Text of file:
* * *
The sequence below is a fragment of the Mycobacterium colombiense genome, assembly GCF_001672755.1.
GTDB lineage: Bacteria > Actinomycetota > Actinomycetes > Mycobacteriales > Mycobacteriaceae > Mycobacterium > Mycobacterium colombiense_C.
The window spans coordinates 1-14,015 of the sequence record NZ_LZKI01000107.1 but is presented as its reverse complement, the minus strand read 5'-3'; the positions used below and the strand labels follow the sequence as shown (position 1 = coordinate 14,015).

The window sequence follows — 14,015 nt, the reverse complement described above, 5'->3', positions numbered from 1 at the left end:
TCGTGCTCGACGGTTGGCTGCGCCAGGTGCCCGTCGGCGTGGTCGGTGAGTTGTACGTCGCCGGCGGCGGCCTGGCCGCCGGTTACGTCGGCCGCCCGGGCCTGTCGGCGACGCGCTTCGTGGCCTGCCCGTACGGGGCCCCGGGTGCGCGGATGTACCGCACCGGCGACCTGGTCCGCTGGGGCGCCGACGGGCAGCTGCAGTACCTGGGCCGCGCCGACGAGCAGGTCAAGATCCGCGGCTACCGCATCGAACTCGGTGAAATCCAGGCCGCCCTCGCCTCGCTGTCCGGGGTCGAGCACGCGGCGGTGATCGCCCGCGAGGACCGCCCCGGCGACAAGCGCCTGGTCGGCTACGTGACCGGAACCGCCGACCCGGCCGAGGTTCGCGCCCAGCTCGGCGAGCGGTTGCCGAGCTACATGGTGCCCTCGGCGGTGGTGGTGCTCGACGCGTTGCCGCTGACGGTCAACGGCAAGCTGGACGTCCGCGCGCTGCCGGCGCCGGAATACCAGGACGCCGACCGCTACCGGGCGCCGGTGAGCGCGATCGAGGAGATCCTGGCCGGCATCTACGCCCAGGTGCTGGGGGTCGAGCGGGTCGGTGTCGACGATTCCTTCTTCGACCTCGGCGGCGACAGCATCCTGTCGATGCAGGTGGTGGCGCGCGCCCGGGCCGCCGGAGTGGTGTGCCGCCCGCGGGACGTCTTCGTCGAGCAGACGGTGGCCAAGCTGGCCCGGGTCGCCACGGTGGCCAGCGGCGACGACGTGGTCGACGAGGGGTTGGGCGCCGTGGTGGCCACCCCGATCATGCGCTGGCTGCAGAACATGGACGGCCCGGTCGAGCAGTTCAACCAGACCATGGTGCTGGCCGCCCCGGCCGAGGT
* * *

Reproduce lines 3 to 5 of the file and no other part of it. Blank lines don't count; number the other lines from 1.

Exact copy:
The window spans coordinates 1-14,015 of the sequence record NZ_LZKI01000107.1 but is presented as its reverse complement, the minus strand read 5'-3'; the positions used below and the strand labels follow the sequence as shown (position 1 = coordinate 14,015).

The window sequence follows — 14,015 nt, the reverse complement described above, 5'->3', positions numbered from 1 at the left end:
TCGTGCTCGACGGTTGGCTGCGCCAGGTGCCCGTCGGCGTGGTCGGTGAGTTGTACGTCGCCGGCGGCGGCCTGGCCGCCGGTTACGTCGGCCGCCCGGGCCTGTCGGCGACGCGCTTCGTGGCCTGCCCGTACGGGGCCCCGGGTGCGCGGATGTACCGCACCGGCGACCTGGTCCGCTGGGGCGCCGACGGGCAGCTGCAGTACCTGGGCCGCGCCGACGAGCAGGTCAAGATCCGCGGCTACCGCATCGAACTCGGTGAAATCCAGGCCGCCCTCGCCTCGCTGTCCGGGGTCGAGCACGCGGCGGTGATCGCCCGCGAGGACCGCCCCGGCGACAAGCGCCTGGTCGGCTACGTGACCGGAACCGCCGACCCGGCCGAGGTTCGCGCCCAGCTCGGCGAGCGGTTGCCGAGCTACATGGTGCCCTCGGCGGTGGTGGTGCTCGACGCGTTGCCGCTGACGGTCAACGGCAAGCTGGACGTCCGCGCGCTGCCGGCGCCGGAATACCAGGACGCCGACCGCTACCGGGCGCCGGTGAGCGCGATCGAGGAGATCCTGGCCGGCATCTACGCCCAGGTGCTGGGGGTCGAGCGGGTCGGTGTCGACGATTCCTTCTTCGACCTCGGCGGCGACAGCATCCTGTCGATGCAGGTGGTGGCGCGCGCCCGGGCCGCCGGAGTGGTGTGCCGCCCGCGGGACGTCTTCGTCGAGCAGACGGTGGCCAAGCTGGCCCGGGTCGCCACGGTGGCCAGCGGCGACGACGTGGTCGACGAGGGGTTGGGCGCCGTGGTGGCCACCCCGATCATGCGCTGGCTGCAGAACATGGACGGCCCGGTCGAGCAGTTCAACCAGACCATGGTGCTGGCCGCCCCGGCCGAGGT